Here’s a situation that comes up in phone calls several times a year. The board passes some kind of motion – adopting an ordinance, establishing a policy, making an appointment – and a meeting or two later one or more members think they may want to change their minds. When the matter gets raised, someone on the board asserts that only a person who voted with the majority can bring the matter back up again. Is that right?
Well, no, it’s not. The board member is confusing two separate approaches to revisiting the issue, whatever the issue might have been. One approach is the motion to reconsider – which does have to be made by a person in the majority; and the other is simply taking up the matter anew.
To begin with, in general the fact that a board has decided a matter one way at meeting #1 does not bar the board from taking up that same matter at meeting #2 and deciding it in the opposite way. If a board adopts a dog control ordinance at the first meeting, it can repeal it at the second. There are, of course, exceptions to this general rule. First, sometimes rights vest between the two meetings, so that changing the outcome is no longer possible. If the action is appointing someone to a vacancy on another board, and the person appointed has taken any oath required and qualified for the position, the appointing board no longer has the legal capacity to appoint someone else (unless the appointee serves at the will of the appointing board). Second, boards sometimes impose upon themselves limitations on how often they will take up a particular issue. Many zoning ordinances forbid returning to a map amendment for some period of time, often a year, after it is first disposed of. But again, as a general rule, the board can always and at any time revisit a matter, and any member of the board is entitled to place the matter on the agenda.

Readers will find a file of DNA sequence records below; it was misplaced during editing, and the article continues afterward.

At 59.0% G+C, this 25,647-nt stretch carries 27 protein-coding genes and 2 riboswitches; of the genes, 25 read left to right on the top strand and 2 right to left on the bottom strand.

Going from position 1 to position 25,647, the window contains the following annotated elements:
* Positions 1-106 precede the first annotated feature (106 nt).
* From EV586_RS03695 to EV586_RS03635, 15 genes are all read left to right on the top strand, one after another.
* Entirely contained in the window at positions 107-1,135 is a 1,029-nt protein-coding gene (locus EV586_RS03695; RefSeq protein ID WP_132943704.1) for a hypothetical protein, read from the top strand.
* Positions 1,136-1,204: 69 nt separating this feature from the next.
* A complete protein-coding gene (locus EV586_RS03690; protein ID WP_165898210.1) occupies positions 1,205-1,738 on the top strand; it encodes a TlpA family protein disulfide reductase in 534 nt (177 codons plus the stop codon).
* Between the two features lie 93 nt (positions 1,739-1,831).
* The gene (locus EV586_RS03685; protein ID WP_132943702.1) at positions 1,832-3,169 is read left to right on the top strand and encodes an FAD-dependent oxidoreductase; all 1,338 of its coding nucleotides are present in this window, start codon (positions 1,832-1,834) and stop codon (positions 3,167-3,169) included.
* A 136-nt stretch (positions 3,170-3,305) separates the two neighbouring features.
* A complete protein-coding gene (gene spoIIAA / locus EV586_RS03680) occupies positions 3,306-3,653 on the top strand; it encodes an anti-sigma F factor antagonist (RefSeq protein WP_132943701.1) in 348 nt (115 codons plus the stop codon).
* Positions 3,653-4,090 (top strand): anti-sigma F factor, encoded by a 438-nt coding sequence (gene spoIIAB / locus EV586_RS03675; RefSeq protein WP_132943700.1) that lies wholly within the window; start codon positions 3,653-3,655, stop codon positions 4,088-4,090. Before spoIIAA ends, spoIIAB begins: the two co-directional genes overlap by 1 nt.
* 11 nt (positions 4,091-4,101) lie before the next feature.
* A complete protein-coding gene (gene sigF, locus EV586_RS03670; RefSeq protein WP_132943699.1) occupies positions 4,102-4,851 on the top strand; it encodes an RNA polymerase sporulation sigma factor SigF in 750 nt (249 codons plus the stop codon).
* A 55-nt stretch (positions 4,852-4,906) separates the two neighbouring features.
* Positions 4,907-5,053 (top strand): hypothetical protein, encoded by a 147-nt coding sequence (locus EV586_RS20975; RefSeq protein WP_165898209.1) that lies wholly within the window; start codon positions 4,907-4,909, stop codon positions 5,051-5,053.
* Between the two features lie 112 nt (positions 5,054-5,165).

If that’s the case, then what’s the point of the motion to reconsider? Well, if it’s properly and timely made, a motion to reconsider can block those occasional impediments to the general rule. That is, the motion can cause rights not to vest or can cause an ordinance-consideration time limit not to come into effect. That’s because the effect of a motion to reconsider is to reverse the action that is being reconsidered; the board is back where it was just before the reconsidered vote was taken. If an appointment was made, passage of a motion to reconsider unmakes the appointment; if an ordinance amendment was adopted, passage of a motion to reconsider unadopts the amendment. It’s as if the initial action was never taken, and therefore no rights vest. (Of course, if a council fills a vacancy, and the appointee then immediately takes the oath, even a motion to reconsider would at that point be too late.)
Obviously, that makes the motion to reconsider a powerful parliamentary tool, and for that reason standard parliamentary rules limit its availability. First, it must be made within a limited time period – normally at the same meeting at which the original action was taken or, with some boards, by no later than the next regular meeting. After that limited time period, we’re back to the general rule on taking matters up again, with the limitations noted above. Second, this is a motion that must be made by a member who voted with the majority on the original vote. It can’t be used by the minority to keep clogging up the meeting over an issue that’s been decided.
David Lawrence is retired from the faculty of the School of Government. For questions about the subject of this blog post, please refer to our list of faculty expertise to identify the appropriate faculty member to contact.